of communion and the openness to hope: "The Catholic Church in the
Middle East: Communion and Witness". In fact the important event is a
gathering of the Catholic Christianity of that region, with its
different rites, that at the same time seeks to renew dialogue and
courage for the future.
It will therefore be accompanied by the
prayerful affection of the entire Church in whose heart the Middle East
has a special place, since it is here that God made himself known to our
fathers in the faith.
However attention to other topics of our
global society will not be lacking, particularly of the protagonists of
public life, called to work with constant commitment to enable this
region to surmount the situations of suffering and conflict that still
afflict it and to rediscover peace in justice at last.
Before taking my leave of Cyprus, I
wished to visit the Maronite Cathedral in Nicosia
where Cardinal Nasrallah Pierre Sfeir, Patriarch of Antiochs for
Maronites, was also present. I renewed my sincere closeness and fervent
comprehension to every community of the ancient Maronite Church
throughout the Island, on whose shores the Maronites arrived in various
periods and were often hard put to stay faithful to their specific
Christian heritage, the memories of whose art and history constitute a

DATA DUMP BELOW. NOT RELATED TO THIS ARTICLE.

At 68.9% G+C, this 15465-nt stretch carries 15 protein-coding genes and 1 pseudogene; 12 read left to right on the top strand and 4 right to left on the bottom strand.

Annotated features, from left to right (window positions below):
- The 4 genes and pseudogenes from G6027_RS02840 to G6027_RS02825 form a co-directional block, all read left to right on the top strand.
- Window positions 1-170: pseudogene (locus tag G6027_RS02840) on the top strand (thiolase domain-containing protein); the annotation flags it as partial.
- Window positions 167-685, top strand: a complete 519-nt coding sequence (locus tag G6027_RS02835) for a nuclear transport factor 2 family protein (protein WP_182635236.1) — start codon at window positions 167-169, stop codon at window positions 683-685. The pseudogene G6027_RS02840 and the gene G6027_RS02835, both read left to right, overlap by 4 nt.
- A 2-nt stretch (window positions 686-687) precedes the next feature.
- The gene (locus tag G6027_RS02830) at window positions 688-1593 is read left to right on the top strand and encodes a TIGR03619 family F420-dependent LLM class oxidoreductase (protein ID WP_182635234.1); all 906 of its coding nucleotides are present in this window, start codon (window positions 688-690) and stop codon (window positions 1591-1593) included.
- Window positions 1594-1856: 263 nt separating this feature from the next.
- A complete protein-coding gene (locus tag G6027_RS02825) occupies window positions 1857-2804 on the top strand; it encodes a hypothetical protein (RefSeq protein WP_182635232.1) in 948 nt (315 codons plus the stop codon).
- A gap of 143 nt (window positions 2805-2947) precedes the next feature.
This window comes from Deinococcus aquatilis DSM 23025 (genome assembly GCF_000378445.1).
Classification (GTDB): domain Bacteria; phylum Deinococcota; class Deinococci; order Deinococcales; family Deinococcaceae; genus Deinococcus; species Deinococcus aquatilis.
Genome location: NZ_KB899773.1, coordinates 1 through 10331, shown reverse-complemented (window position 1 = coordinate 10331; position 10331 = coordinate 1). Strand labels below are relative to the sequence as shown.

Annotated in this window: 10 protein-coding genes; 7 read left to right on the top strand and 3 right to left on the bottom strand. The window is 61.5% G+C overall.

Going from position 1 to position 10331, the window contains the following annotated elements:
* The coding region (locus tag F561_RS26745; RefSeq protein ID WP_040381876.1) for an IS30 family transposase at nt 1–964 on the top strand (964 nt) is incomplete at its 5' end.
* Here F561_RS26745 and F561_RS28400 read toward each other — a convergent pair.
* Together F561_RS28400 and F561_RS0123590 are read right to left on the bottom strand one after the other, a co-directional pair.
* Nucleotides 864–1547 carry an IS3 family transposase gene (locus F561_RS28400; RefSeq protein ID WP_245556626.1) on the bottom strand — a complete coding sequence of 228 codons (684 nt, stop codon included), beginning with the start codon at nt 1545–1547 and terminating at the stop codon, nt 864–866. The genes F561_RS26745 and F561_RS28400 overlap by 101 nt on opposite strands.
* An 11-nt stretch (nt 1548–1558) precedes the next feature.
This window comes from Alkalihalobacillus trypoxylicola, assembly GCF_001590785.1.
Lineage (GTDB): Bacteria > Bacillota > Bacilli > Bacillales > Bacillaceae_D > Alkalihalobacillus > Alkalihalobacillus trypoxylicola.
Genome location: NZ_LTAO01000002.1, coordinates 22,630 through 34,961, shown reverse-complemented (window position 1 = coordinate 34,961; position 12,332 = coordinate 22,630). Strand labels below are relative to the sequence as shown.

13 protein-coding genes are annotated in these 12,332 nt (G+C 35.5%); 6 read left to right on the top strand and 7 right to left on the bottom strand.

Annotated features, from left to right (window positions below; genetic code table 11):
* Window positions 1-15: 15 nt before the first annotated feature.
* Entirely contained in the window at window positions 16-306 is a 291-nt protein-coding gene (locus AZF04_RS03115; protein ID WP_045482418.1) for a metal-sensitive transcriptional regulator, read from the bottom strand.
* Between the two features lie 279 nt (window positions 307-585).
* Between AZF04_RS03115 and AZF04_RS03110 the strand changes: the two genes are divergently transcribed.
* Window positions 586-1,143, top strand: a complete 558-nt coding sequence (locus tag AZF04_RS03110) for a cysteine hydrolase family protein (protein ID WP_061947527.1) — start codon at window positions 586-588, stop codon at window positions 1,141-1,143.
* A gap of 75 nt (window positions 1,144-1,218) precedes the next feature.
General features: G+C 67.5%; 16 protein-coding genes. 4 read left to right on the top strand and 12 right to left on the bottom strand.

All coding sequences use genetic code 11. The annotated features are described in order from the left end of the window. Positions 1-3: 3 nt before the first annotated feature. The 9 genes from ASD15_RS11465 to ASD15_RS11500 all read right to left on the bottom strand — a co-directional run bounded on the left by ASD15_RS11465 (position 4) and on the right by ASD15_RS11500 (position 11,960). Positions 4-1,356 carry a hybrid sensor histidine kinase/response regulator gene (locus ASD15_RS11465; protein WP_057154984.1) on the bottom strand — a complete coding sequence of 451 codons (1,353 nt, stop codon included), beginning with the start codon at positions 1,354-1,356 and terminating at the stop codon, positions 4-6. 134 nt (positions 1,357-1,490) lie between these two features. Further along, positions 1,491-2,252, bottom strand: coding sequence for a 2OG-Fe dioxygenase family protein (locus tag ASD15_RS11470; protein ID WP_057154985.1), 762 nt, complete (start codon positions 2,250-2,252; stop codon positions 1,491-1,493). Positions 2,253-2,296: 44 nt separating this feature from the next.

cultural patrimony for the whole of humanity.
Dear brothers and sisters, I returned to
the Vatican my heart brimming with gratitude to God and with sentiments
of sincere affection and esteem for the inhabitants of Cyprus by whom I
felt welcomed and understood.
In the noble land of Cyprus I was able
to see the apostolic work of the different traditions of the one Church
of Christ and I could almost feel many hearts beating in unison
just as the Journey's theme said: "One heart, one soul". The Catholic
Cypriot community, in its Maronite, Armenian and Latin branches, strives
ceaselessly to be of one heart and one soul, both within itself and in
cordial and constructive relations with its Orthodox brethren and with
the other Christian denominations.
May the Cypriot people and the other
nations of the Middle East, with their government leaders and the
representatives of the different religions, build together a future of
peace, friendship and fraternal collaboration.
And let us also pray that through the
intercession of Mary Most Holy the Holy Spirit may make this Apostolic
Journey fruitful and enliven throughout the world the Church's mission,
established by Christ to proclaim to all peoples the Gospel of truth,
love and peace.